called proper channels are the only way to address the injustice and if those
channels have been exhausted, even if wrongly, one has to resign oneself to it. If
the Commissioner is not prepared to look into the alleged findings, or has no
jurisdiction to question them, then it is unreasonable that they are exploited in
these proceedings to help persuade the Tribunal that the requests were vexatious.

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11. The Commissioner states without any regard for how inaccessible the justice
system is to someone unable to finance legal representation that the Appellant
either has, or has had an opportunity, to pursue his allegations via other more
appropriate forums including the relevant court proceedings.

12. Notwithstanding the disadvantage court proceedings cause the unrepresented


person, the Appellant has documented in his background information that he did
not attend a hearing as he did not consider the presiding judge to be a fit and
proper person to hear the case. The Tribunal will probably be unable to consider
this matter, however, the Appellants overall concerns about Grimsby Magistrates
court from his experience over a number of years is well founded [Exhibit A-1].

13. The Commissioners assertions about the Appellant having had an opportunity to
pursue his allegations via other more appropriate forums seems to support why
there has not been seen any evidence to demonstrate that Humberside Police and
the courts actions have been unreasonable. Though the Commissioner has only
generalised and provided no supporting evidence the exact opposite is true about
the Police and the courts actions.

14. It was not reasonable for the police to refuse to deal with the allegations made by
the Appellant that witnesses falsely accused him of an offence and backed up their
allegations by making detailed statements to the police on the grounds that
allegations of perjury are only investigated on request from the court. The
witnesses had committed criminal offences for which they were liable to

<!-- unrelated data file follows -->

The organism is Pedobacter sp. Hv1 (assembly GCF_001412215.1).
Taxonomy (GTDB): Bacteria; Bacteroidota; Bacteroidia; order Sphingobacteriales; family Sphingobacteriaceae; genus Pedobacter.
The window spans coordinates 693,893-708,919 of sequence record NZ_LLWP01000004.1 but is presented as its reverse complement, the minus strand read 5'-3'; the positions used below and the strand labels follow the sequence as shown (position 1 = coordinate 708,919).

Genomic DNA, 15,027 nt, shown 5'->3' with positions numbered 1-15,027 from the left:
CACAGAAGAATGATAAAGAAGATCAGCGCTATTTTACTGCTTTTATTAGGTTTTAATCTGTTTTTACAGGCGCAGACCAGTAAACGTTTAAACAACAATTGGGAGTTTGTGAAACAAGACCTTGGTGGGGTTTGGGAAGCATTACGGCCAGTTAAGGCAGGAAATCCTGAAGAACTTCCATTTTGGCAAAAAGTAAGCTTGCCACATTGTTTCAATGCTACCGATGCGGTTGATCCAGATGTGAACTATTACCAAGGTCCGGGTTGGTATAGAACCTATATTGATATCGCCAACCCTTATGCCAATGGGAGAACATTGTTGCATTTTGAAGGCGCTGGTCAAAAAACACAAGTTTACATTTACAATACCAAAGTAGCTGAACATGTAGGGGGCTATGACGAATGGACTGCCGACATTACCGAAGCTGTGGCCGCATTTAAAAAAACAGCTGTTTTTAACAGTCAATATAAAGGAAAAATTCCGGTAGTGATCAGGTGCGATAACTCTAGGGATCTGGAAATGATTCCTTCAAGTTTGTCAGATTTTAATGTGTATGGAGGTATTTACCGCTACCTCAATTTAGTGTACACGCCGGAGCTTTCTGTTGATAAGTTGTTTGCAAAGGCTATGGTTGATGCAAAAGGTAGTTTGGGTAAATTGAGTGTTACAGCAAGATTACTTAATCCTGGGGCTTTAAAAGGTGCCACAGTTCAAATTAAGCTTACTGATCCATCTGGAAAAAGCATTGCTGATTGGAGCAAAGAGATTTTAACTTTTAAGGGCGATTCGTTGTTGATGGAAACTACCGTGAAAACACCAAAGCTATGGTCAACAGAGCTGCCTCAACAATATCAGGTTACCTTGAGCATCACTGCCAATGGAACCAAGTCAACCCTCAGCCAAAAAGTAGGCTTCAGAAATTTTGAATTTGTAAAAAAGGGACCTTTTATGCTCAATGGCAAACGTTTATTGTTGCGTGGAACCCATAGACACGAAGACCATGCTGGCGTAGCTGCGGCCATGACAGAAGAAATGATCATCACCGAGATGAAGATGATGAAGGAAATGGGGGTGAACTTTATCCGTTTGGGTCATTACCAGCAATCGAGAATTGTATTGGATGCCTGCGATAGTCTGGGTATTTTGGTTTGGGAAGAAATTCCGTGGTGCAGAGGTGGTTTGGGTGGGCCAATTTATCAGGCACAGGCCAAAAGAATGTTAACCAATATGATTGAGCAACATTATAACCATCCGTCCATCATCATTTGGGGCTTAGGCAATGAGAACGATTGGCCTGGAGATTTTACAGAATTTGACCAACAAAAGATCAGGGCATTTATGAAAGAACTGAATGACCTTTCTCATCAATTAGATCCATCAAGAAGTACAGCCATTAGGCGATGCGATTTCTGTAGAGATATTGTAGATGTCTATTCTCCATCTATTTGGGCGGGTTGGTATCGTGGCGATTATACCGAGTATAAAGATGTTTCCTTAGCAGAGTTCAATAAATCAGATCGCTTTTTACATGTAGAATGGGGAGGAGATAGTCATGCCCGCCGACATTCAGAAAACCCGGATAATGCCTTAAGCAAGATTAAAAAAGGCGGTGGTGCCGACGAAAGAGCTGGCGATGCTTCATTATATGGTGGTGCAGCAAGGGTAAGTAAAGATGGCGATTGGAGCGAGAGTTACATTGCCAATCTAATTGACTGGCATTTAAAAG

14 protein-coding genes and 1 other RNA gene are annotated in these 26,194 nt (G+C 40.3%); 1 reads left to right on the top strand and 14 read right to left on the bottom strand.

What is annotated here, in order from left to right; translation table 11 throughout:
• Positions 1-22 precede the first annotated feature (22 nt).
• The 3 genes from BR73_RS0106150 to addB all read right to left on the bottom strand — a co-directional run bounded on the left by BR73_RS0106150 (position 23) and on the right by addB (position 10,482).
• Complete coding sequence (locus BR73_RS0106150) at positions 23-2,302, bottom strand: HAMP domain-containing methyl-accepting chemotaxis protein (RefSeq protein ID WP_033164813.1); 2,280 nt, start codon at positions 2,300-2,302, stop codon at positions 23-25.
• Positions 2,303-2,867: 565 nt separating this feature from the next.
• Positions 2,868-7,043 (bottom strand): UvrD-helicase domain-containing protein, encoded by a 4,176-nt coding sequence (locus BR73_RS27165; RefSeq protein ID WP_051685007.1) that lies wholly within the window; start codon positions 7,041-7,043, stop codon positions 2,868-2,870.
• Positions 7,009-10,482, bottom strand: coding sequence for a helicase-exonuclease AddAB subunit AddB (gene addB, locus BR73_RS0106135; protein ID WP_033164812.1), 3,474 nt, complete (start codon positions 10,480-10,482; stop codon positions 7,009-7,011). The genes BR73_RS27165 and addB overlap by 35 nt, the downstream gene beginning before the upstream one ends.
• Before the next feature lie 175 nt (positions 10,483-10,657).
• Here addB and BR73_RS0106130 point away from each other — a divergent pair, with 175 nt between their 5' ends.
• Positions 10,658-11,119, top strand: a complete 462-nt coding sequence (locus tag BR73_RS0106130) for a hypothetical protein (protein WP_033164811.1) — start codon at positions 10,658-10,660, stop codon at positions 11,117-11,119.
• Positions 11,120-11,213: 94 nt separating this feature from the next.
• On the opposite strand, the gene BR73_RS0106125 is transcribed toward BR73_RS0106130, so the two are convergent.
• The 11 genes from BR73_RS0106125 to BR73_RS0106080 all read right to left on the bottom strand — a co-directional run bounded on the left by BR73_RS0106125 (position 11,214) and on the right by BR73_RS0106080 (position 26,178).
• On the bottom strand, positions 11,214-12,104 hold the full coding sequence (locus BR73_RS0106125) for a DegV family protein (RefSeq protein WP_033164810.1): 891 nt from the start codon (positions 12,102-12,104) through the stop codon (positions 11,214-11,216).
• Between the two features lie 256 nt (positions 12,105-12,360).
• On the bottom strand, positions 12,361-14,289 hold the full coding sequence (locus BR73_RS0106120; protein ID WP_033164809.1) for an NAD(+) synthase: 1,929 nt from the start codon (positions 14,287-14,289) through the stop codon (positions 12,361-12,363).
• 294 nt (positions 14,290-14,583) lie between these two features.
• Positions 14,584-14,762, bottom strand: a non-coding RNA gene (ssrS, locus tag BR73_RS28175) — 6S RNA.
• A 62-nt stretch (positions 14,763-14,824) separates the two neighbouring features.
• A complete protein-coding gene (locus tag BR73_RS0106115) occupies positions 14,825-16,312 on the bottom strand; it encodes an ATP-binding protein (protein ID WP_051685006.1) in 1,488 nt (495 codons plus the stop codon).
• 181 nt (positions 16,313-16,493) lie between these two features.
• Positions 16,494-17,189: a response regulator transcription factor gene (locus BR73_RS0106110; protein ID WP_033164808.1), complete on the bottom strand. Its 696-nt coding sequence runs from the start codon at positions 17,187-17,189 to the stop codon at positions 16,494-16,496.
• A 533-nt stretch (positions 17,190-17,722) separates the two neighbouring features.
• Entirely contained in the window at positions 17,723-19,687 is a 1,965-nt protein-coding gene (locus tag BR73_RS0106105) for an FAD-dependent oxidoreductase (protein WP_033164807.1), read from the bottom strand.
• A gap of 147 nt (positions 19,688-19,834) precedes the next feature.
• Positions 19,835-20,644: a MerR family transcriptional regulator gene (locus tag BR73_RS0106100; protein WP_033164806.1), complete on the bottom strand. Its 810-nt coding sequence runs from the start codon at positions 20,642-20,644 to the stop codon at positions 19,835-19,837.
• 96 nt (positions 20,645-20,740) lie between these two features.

imprisonment for perverting the course of justice.

15. The force had been advised by its solicitor that the issues may have been appeal
points that could be raised at any subsequent appeal hearings and that
Humberside police do not investigate allegations of perjury unless a request to do
so comes from the court themselves. However, the view of the Crown
Prosecution Service publishes on its website under heading "Cases Involving
Allegations of Perjury" as follows:

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"Where a judge or magistrate believes that some evidence adduced at trial is
perjured s/he can recommend that there should be a police investigation.

The absence of such recommendation does not mean that there is no


justification for an investigation."

16. The Crown court was unreasonable regarding the unreasonable actions of the
Magistrates' court by refusing the appeal on the spurious grounds that the
Appellant deliberately absented himself from trial and put forward no adequate
reason for the appeal being out of time. The appeal to the Crown court was out of
time because of the many weeks the Appellant spent corresponding with the
Magistrates' court and providing extensive evidence to support why it would be
appropriate to re-open the case under section 142 of the Magistrates' court's Act
1980. Representations contained in the application also justified why the trial was
not attended.

17. The judge refusing leave to appeal was ultimately responsible for the miscarriage
of justice by ensuring that the serious allegations were prevented from coming
before the Crown court. Had the appeal been heard it would have implicated all
the accused holders of judicial office, Police, CPS etc. etc. The miscarriage of
justice has been the price paid by the Appellant for the Judges loyalty to his
colleagues.

Conclusion

18. The Appellant has merely asked for information to potentially assist in taking
action that will not engage the police and is therefore of no consequence that the
Commissioner considers Humberside police has made its decision not to pursue
the Appellants allegations.

19. It is evident that none of the arguments on which the Commissioner seeks to rely
are of any assistance in justifying that the requests are vexatious. A fundamental
error has been made in judging that my requests have been submitted with a view
to venting dissatisfaction and seeking Humberside Polices further engagement in

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matters that it has already considered. For what it's worth, the reason for asking for
the information is as far away from being vexatious as it could possibly be.

20. For the reasons set out above and Appellants Grounds of appeal the Tribunal is
invited to find that the requests had serious purpose and were therefore not
vexatious.

15 May 2017